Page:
"I'm trying to give myself space to make and to tell stories that couldn't be told with Citizen Sleeper 1," they say. "The systems [in the first game] couldn't really tell those stories, and I wanted to try and develop the intimacy with characters by having them be more implicated in your lives, rather than it just being like, 'Can I help them? Or will they help me?' [Now], if they're literally a crew member that you need to do something [on the ship], and you're saying, 'Well, I'm not gonna help you', then they may leave your ship, and then that leaves you in a situation. So I want to get players into situations that are interesting and compelling as much as possible, and I'm trying to build tools that allow me to do more of that."
Damian Martin is also exploring ways of creating more distinct story branches as well, allowing players to experience different plots and characters depending on where they choose to go. "Maybe you will loop back around and go to that other place," they tease, "but you might not, […] and it means that I can still surprise the player when they arrive at a place and decide to get involved with this thing, or that thing. […] It allows for more of a gradient to the experience and more of a highs and lows experience where players can choose more aggressively what they're interested in."
It won't be like FTL, though, Damian Martin points out. Travel will be "expensive and difficult to maintain" and you'll need to manage and build up your resources before heading out to your next destination. But not too much. The impression I get is that it will be more like Opus: Echo Of Starsong, which had a very light management bent as you hopped from waypoint to waypoint in its large, freeform galaxy.
"Some people would say that Citizen Sleeper is a management game, and you could very much say that it is. But I'm trying to keep that same feeling of you're not really a manager - you're a manager as much as we're all managers in our own lives, and I tried to keep that human aspect of it. So you're not picking up a crew member and putting them somewhere and that's what they do. You're going to have to negotiate with them. Crew members are human, they have agency just like the people in Citizen Sleeper 1, and so they'll have their own things that are helping them make decisions. Again, you're not Commander Shepard going around the office and checking on all your employees. It's more that situation of what is it like working with other people? What is it like living with other people? What do those experiences feel like in real life? Those are the things that are leading me."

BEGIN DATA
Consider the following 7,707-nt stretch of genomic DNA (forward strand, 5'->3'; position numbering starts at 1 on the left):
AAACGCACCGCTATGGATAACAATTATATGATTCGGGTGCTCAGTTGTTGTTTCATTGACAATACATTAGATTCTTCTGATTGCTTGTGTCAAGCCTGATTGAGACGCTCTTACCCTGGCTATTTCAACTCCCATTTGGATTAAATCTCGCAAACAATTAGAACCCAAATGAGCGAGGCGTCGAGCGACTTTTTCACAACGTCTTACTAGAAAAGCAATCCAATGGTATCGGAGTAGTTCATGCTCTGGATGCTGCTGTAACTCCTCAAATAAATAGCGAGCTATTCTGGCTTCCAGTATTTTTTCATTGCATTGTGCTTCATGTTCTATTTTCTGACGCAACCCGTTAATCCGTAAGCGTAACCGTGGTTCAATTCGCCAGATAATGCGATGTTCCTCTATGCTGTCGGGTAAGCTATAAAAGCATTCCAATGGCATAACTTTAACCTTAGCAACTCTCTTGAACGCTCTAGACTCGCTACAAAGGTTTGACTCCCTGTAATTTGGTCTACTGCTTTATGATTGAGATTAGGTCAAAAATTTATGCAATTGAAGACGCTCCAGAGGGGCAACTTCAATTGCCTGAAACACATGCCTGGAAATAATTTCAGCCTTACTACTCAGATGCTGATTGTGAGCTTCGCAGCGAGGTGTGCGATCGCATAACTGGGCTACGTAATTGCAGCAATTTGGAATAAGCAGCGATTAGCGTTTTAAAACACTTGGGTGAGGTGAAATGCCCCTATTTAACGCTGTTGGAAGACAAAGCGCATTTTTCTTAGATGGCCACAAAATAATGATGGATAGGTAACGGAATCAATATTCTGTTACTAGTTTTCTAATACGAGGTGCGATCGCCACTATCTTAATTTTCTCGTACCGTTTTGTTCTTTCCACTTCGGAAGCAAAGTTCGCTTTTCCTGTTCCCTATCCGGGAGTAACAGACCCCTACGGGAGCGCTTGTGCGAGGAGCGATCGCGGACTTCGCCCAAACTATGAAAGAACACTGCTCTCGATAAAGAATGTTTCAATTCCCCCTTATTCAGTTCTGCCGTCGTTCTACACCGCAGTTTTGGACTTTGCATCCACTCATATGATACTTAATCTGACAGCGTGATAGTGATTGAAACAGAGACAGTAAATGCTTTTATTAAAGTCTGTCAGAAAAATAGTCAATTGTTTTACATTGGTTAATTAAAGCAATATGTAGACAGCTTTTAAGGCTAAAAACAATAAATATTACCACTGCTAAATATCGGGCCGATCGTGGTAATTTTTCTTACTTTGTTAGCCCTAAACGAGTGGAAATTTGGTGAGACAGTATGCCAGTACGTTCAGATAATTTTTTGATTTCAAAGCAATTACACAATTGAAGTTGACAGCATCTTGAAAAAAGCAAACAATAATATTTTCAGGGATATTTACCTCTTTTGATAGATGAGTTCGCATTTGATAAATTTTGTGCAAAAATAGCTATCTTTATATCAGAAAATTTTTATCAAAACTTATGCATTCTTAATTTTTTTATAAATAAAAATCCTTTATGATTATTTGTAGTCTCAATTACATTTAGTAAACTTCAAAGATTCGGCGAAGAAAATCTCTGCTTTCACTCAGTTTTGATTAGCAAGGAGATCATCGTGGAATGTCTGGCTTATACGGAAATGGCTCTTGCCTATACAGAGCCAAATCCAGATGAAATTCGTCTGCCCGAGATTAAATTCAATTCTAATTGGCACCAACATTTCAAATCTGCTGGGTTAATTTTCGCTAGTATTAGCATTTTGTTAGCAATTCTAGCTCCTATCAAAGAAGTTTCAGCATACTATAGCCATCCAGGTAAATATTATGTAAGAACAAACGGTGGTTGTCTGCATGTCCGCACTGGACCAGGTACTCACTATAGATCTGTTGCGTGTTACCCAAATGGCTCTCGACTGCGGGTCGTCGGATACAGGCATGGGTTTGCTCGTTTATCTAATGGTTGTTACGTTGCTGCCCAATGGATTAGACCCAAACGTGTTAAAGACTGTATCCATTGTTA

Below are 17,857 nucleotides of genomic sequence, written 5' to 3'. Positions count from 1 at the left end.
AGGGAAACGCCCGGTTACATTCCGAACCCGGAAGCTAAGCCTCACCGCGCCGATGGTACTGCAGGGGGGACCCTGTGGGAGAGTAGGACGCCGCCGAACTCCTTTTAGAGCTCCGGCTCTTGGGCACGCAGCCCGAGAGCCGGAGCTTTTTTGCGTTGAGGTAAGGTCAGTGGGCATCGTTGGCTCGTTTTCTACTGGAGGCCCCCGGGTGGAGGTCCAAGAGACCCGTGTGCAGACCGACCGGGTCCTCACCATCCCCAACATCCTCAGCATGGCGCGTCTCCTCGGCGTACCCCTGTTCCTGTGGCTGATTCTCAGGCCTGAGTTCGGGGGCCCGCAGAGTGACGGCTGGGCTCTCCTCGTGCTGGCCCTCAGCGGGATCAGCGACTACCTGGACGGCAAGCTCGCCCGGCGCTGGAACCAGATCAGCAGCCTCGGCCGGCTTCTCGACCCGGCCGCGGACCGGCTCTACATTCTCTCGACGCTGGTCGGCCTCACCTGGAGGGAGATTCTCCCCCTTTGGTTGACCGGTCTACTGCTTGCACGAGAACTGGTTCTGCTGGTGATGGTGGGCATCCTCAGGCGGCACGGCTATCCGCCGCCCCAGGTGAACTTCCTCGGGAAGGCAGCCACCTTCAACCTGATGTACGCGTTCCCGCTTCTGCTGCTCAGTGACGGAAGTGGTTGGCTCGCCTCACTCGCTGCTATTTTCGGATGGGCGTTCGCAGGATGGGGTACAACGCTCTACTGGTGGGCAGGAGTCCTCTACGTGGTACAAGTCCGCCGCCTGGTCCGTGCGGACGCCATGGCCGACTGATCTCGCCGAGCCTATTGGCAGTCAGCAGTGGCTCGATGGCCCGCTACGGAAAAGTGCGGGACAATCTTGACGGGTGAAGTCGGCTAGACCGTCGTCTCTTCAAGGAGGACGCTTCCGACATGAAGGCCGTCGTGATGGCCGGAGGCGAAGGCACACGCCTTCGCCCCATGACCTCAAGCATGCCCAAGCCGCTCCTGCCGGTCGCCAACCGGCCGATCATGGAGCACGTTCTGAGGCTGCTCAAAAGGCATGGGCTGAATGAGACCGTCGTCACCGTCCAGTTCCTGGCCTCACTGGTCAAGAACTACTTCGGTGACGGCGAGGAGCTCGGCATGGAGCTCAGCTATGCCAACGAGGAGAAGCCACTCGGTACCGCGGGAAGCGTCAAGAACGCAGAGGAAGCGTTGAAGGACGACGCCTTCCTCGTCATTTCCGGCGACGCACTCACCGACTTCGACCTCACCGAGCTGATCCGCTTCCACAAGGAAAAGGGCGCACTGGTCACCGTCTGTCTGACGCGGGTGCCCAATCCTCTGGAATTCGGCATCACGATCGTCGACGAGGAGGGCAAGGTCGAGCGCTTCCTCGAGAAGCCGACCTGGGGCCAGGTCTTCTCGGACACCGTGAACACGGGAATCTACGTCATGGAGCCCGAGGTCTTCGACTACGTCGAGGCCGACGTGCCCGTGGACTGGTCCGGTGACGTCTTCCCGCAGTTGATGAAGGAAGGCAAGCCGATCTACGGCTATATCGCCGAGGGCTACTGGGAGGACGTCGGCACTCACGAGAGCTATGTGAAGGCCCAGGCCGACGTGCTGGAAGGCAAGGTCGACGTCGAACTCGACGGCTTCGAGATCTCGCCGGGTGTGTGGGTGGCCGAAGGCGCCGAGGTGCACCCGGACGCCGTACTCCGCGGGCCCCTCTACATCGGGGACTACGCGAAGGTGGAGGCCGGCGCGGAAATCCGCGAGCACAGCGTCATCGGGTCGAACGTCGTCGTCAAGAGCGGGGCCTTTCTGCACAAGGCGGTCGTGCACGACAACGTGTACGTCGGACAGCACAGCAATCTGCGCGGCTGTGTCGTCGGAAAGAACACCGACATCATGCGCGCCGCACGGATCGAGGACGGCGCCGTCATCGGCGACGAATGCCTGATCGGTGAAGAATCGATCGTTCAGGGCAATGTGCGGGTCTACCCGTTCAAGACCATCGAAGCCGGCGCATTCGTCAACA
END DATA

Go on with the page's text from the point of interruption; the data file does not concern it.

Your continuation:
Indeed, if nothing else, Damian Martin views these resource lulls simply as a way to draw players into another story. "It matters whether you work at a bar or whether you go and work as a salvager or if you go rob a place or if you get a loan from your friends - and all of those, for me, are what I get excited about, because those are ways for me to get you involved," they say. "I always want there to be those options, because then that is what becomes the story. I don't want it just to be shifting resources around without there being any narrative elements to that."
Needless to say, I'm very excited to see where our sleepers will end up in Citizen Sleeper 2, but I close out our chat with one final, all important question. Are we still going to be eating mushrooms every minute of the day?
"There's gonna be more foodstuffs than mushrooms," they chuckle. "There's more places, there's more bits of technology that people can use, so people might have different varieties [of sustenance]. In fact, I just came up with a signature food that the bar will have in the game. I don't know why, but I do love to come up with fictional signature foodstuffs for bars and things. It's something that I always bemoan in space games, when you arrive at a space station and they have the same shop that every other space station has and they have the same food. I want the world to feel like The Eye where the people in the low end go to this bar, and the people in the docks go to this bar, but have that spread over a bigger space. So I hope it still has that same human quality."
NotE3 and Summer Game Fest 2023 is over for another year. You can find out all the latest news by visiting our E3 2023 hub, or you can catch up with our round-up posts of everything that was announced at Summer Game Fest, the Xbox Games Showcase, the PC Gaming Show, Day Of The Devs, and our top highlights from the Wholesome Direct.